While I do worry sometimes about machines eventually getting too much control (call it the Phillip K. Dick in me), this article makes some good points of them having insufficient control.
To Err Is Human
By GEORGE JOHNSON
THEY knew all along that human fallibility had contributed to the deaths of their children. There was the well-meaning tour operator in Moscow who had delivered the students to the wrong airport, causing them to miss an earlier flight to Spain. There was the Swiss air traffic controller who happened to take a break at just the wrong moment, leaving an overworked colleague struggling to guide five different planes through his small piece of sky.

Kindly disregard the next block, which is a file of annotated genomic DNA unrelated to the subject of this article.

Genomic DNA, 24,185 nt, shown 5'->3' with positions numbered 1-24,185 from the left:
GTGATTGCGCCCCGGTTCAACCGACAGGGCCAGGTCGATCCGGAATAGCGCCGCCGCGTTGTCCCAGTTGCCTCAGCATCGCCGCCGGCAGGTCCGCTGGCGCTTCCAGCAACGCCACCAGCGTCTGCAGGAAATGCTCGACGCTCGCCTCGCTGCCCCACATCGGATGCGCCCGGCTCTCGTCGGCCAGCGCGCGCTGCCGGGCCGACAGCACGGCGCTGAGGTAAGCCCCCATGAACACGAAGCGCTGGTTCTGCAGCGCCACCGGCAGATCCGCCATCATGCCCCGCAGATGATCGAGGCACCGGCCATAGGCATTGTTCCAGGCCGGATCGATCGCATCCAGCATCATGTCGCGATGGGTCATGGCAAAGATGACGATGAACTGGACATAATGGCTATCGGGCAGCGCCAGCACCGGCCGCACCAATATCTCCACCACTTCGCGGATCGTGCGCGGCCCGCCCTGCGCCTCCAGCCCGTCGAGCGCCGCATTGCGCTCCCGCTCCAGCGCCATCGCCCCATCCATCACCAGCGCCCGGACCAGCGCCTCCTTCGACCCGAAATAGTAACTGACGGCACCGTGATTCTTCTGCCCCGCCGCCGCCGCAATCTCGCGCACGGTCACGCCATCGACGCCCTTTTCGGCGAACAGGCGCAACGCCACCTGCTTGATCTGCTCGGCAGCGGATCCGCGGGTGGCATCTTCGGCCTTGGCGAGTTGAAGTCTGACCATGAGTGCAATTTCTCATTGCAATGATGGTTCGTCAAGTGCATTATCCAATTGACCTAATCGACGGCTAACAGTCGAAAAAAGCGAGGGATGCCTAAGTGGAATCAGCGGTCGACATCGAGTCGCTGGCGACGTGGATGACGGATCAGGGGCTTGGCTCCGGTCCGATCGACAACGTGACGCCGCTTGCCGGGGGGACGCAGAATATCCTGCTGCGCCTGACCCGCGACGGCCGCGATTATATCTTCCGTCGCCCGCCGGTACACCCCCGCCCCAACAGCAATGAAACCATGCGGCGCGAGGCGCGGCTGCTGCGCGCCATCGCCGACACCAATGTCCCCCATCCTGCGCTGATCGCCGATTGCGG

Last week, the third, decisive element was revealed to grieving Russian parents: Ordered to climb higher by the electronic voice of the cockpit’s automatic collision detector, the pilot of the children’s plane obeyed the befuddled ground controller instead. The airliner dove head-on into a DHL cargo jet — a tragedy that might have been averted if people put more faith in machines.